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Woman from Darlaston meets man who assaulted and robbed her at cashpoint

“It's so easy to make the offender the villain. It's nice to go in there and understand they aren't evil. I came out of there and I just felt so good."

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A woman who was attacked whilst withdrawing cash at an ATM in Darlaston met her attacker under a scheme to tackle re-offending.

Those are the words of a woman from the Black Country who found closure after meeting the man who assaulted and robbed her at an ATM.

The victim, known only as Lisa, met her attacker in prison after she was hit over the head by a glass bottle as she withdrew cash in Darlaston.

She tried to fight off the attacker but was left scared and frightened by the incident, but was later offered the chance to confront him about it.

Lisa said: "I think I got a lot more from this than I would have done from being in court. It helped me understand why it happened and the circumstances around the person who did it.

"It's so easy to make the offender the villain. It's nice to go in there and understand they aren't evil. I came out of there, and I just felt so good. When it happened, I cannot fault the police, but the fact that you've got this service that supports victims in making something good come from a bad situation is just fantastic and it's good knowing we aren't just locking people up and punishing them, but are helping to change their ways too."

The Restorative Justice initiative was funded by the region's Labour Police and Crime Commissioner Simon Foster in a bid to reduce re-offending rates across the region, and was arranged by Remedi.

The scheme aims to help victims move on with their lives and ensure offenders change their ways and is one of many designed to tackle the issue. But they need "adequate" funding to properly continue, the PCC has said.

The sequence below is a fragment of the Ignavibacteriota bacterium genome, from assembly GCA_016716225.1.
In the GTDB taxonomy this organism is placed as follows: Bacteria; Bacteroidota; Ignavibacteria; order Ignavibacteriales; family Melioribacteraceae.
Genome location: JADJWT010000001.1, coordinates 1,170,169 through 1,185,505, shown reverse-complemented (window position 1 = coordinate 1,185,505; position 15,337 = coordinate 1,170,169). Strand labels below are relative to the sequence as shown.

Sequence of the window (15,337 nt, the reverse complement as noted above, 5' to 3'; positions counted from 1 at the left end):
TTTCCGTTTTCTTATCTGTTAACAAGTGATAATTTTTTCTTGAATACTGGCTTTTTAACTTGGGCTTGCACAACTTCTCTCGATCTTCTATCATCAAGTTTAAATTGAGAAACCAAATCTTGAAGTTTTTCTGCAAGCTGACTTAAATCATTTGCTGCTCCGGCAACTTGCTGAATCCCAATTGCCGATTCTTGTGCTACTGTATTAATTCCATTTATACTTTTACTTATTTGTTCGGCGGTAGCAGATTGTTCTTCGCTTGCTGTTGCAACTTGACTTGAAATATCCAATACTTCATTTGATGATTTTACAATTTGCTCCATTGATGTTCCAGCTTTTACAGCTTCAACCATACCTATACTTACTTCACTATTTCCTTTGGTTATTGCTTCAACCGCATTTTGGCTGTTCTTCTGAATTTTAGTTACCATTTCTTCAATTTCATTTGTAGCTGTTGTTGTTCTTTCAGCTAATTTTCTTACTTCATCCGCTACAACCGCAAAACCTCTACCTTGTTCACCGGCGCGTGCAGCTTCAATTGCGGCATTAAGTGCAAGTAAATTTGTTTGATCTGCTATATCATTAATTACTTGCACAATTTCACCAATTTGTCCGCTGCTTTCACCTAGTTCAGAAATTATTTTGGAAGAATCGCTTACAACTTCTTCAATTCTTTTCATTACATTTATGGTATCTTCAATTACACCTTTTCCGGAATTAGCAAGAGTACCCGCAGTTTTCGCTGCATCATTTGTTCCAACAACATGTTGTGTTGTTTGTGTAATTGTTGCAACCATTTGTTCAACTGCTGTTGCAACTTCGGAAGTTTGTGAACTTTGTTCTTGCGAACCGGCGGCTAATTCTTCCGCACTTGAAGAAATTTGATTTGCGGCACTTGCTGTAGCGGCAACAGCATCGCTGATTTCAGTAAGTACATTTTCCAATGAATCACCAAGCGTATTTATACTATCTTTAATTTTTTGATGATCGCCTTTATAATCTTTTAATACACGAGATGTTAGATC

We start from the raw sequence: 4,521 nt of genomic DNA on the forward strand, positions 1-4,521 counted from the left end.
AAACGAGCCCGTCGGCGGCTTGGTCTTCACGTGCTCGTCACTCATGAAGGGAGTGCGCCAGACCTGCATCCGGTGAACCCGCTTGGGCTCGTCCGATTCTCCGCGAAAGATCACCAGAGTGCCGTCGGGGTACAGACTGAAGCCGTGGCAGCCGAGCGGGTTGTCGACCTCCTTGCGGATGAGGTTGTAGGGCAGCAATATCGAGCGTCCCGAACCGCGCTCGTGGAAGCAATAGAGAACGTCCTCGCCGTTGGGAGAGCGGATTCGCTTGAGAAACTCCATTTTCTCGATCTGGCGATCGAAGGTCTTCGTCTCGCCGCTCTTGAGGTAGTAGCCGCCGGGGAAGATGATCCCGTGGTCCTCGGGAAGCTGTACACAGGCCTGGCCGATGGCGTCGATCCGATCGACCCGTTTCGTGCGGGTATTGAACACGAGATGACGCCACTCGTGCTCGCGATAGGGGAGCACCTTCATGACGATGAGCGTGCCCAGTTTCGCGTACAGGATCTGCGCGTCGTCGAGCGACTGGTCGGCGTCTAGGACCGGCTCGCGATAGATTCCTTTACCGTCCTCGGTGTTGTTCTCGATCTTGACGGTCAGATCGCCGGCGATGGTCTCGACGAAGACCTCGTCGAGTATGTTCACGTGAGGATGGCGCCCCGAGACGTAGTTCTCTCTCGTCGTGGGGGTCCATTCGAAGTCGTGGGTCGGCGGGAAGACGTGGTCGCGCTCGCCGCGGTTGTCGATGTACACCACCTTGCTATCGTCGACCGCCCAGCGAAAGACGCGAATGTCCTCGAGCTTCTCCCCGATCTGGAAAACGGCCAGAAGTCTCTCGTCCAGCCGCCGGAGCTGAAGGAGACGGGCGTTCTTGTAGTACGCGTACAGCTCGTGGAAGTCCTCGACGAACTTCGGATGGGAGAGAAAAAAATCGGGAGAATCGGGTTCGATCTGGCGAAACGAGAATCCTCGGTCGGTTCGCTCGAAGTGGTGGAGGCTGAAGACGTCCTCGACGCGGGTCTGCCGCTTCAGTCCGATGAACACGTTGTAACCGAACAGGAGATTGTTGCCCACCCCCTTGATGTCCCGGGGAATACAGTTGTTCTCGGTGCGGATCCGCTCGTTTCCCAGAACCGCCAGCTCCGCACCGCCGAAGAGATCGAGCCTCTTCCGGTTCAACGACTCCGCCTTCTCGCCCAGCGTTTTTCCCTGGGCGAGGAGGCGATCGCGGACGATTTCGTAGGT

Mr Foster said: "I’m calling on the government to urgently fund tough initiatives that have the power to stop criminals offending. We must bring offenders to justice for their crimes, but simply locking them up doesn’t work enough of the time.

"We also need to tackle their underlying behaviour and to do that the government is going to need to produce adequate funding."

Chris Hickin, assistant director at Remedi, said: "Restorative justice works because it holds offenders to account for the damage their actions have caused.

“It can be common for offenders to justify their crimes with excuses, that becomes harder to do when the actual victim is sat across a table from them.

“Restorative justice at its core is a simple process. The victim meets the offender to discuss the impact of the offence. But in order to do it well, we have to prepare both sides fully in advance of any meeting so that we can ensure the safety of all participants and to maximise the potential of the meeting, helping the victim cope and recover and for the offender to fully understand the impact of their actions."

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